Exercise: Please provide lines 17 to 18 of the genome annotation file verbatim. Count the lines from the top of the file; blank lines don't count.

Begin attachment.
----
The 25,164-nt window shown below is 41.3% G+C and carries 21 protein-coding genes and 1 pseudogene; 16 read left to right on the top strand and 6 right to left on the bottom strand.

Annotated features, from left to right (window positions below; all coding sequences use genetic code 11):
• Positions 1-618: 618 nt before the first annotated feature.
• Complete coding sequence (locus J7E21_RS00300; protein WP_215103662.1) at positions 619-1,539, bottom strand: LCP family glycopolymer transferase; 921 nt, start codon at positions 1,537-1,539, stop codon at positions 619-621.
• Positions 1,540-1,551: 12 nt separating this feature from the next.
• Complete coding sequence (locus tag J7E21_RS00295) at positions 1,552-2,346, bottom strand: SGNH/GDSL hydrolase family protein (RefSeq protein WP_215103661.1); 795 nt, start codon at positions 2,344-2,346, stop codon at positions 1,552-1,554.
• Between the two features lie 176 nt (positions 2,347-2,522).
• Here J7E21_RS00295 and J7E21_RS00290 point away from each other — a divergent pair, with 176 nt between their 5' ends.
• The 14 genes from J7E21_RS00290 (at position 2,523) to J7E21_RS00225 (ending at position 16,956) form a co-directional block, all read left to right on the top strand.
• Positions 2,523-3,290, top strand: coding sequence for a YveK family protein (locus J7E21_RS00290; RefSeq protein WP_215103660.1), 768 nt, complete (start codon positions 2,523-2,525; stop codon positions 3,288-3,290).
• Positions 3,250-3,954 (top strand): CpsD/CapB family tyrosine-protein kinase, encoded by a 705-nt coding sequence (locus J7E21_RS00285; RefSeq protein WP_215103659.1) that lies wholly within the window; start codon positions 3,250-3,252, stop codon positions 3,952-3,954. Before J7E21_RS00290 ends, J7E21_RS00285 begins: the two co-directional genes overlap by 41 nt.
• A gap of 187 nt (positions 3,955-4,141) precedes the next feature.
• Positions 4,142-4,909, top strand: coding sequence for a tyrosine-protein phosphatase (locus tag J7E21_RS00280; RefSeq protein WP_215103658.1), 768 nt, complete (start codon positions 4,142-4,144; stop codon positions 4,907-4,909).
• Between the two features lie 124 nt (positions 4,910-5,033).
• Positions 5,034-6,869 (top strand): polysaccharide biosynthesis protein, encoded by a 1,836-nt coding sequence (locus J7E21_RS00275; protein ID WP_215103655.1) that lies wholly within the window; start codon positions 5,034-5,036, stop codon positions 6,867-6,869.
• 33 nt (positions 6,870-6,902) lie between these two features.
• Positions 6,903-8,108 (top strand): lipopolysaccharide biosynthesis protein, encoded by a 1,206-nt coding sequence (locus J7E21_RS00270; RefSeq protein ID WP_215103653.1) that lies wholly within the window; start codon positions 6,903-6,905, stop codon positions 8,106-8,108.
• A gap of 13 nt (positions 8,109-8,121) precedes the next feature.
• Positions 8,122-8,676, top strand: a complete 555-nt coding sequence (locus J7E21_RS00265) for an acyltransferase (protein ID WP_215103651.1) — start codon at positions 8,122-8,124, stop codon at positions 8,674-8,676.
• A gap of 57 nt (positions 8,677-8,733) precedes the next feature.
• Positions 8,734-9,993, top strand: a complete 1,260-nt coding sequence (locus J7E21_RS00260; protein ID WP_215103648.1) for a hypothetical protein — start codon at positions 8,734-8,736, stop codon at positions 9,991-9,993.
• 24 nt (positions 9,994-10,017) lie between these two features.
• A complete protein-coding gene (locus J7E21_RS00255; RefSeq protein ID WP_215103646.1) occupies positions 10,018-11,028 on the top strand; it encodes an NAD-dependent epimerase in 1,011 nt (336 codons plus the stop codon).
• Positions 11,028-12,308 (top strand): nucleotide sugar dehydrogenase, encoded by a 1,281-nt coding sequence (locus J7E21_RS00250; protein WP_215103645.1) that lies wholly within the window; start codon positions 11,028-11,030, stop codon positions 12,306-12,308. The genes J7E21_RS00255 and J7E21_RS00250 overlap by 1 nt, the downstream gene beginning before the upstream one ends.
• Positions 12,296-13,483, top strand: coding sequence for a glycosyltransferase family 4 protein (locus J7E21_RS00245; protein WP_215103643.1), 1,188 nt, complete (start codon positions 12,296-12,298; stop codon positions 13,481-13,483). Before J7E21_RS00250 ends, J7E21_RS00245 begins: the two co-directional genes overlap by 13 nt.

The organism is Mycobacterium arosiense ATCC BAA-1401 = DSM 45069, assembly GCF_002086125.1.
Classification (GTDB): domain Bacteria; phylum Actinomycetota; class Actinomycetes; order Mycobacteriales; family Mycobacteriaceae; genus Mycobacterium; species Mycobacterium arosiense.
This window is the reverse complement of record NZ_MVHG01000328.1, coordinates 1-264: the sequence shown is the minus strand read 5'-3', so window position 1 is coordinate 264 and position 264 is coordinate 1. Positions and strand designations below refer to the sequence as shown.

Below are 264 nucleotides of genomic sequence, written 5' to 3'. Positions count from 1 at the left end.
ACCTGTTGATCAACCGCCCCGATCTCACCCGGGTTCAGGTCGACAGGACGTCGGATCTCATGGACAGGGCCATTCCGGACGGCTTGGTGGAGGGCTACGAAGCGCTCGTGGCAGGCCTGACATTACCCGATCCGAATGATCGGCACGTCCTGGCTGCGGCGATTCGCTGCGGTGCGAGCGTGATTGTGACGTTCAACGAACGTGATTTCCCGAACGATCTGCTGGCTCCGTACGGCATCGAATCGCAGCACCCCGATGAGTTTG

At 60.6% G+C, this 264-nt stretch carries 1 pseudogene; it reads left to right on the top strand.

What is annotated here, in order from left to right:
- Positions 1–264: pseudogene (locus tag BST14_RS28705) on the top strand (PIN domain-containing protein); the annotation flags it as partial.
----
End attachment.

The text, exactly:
• Positions 6,903-8,108 (top strand): lipopolysaccharide biosynthesis protein, encoded by a 1,206-nt coding sequence (locus J7E21_RS00270; RefSeq protein ID WP_215103653.1) that lies wholly within the window; start codon positions 6,903-6,905, stop codon positions 8,106-8,108.
• A gap of 13 nt (positions 8,109-8,121) precedes the next feature.